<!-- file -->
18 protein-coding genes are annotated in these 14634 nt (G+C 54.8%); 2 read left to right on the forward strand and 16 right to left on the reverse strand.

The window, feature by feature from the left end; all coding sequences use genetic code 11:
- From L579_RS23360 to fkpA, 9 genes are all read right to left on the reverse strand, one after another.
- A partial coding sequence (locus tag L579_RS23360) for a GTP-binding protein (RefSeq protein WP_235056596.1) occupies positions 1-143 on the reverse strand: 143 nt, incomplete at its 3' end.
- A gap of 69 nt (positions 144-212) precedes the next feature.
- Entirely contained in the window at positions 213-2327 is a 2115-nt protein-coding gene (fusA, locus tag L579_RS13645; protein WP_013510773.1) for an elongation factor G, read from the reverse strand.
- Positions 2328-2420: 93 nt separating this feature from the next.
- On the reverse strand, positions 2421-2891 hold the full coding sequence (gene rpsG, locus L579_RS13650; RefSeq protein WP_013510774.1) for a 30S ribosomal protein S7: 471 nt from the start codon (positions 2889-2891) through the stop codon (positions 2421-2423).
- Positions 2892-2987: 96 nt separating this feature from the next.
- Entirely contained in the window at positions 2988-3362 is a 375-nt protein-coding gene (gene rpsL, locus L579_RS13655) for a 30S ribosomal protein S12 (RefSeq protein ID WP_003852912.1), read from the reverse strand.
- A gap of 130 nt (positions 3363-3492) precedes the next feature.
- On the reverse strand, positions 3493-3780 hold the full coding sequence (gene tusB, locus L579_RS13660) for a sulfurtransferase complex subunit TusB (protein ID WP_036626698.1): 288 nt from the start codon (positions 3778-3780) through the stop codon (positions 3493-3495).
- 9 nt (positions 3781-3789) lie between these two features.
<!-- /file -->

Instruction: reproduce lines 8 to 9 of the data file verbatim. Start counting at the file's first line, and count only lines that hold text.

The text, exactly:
- On the reverse strand, positions 2421-2891 hold the full coding sequence (gene rpsG, locus L579_RS13650; RefSeq protein WP_013510774.1) for a 30S ribosomal protein S7: 471 nt from the start codon (positions 2889-2891) through the stop codon (positions 2421-2423).
- Positions 2892-2987: 96 nt separating this feature from the next.